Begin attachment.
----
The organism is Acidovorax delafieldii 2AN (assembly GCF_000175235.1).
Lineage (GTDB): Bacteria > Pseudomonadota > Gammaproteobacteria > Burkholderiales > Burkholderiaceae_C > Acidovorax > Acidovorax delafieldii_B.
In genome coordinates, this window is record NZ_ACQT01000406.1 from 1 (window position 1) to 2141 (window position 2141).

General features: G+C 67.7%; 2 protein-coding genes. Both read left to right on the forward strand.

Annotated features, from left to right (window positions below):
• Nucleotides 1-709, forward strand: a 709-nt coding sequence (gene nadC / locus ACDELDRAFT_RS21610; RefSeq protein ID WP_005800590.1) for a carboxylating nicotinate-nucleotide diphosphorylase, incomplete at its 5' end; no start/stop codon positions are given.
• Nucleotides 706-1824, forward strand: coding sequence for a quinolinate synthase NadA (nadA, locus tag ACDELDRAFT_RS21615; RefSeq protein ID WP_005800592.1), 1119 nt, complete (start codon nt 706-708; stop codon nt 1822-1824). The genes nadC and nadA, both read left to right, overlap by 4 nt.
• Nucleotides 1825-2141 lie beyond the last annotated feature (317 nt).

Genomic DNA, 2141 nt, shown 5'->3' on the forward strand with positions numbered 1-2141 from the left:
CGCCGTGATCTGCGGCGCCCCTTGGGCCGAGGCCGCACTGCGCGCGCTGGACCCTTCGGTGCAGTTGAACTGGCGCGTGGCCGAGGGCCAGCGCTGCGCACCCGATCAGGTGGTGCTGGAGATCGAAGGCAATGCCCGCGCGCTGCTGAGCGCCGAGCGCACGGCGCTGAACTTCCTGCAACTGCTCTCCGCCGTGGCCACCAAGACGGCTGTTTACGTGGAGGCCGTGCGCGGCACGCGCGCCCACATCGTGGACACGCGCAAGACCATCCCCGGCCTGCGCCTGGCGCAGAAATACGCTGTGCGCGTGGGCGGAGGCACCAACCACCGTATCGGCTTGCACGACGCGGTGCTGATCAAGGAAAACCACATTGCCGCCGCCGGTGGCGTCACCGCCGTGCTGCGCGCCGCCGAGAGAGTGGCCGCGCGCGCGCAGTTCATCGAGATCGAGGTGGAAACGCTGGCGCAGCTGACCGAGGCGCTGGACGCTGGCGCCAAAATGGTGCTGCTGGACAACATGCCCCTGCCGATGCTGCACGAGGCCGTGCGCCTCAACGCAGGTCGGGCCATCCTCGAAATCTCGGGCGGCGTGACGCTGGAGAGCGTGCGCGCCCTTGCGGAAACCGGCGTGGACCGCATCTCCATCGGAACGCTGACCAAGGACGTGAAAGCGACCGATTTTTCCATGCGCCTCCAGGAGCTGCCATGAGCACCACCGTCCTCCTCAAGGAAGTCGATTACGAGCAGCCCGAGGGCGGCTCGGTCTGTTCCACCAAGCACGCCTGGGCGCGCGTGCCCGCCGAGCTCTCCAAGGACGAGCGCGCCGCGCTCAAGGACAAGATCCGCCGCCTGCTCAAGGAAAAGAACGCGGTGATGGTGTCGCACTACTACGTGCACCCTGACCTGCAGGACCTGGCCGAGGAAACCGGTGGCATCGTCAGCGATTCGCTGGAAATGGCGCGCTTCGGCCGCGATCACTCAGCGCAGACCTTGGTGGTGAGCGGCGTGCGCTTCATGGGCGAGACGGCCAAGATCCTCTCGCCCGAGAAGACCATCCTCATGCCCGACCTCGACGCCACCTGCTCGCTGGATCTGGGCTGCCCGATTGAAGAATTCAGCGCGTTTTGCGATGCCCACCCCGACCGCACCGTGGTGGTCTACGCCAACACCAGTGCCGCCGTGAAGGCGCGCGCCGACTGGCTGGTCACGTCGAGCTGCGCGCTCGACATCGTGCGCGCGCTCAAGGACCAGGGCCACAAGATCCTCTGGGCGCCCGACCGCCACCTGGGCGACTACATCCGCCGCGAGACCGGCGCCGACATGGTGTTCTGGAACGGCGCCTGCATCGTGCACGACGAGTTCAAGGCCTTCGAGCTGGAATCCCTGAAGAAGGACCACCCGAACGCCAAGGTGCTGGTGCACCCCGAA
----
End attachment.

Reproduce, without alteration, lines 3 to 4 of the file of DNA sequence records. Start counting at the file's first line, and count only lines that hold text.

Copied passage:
In genome coordinates, this window is record NZ_ACQT01000406.1 from 1 (window position 1) to 2141 (window position 2141).

General features: G+C 67.7%; 2 protein-coding genes. Both read left to right on the forward strand.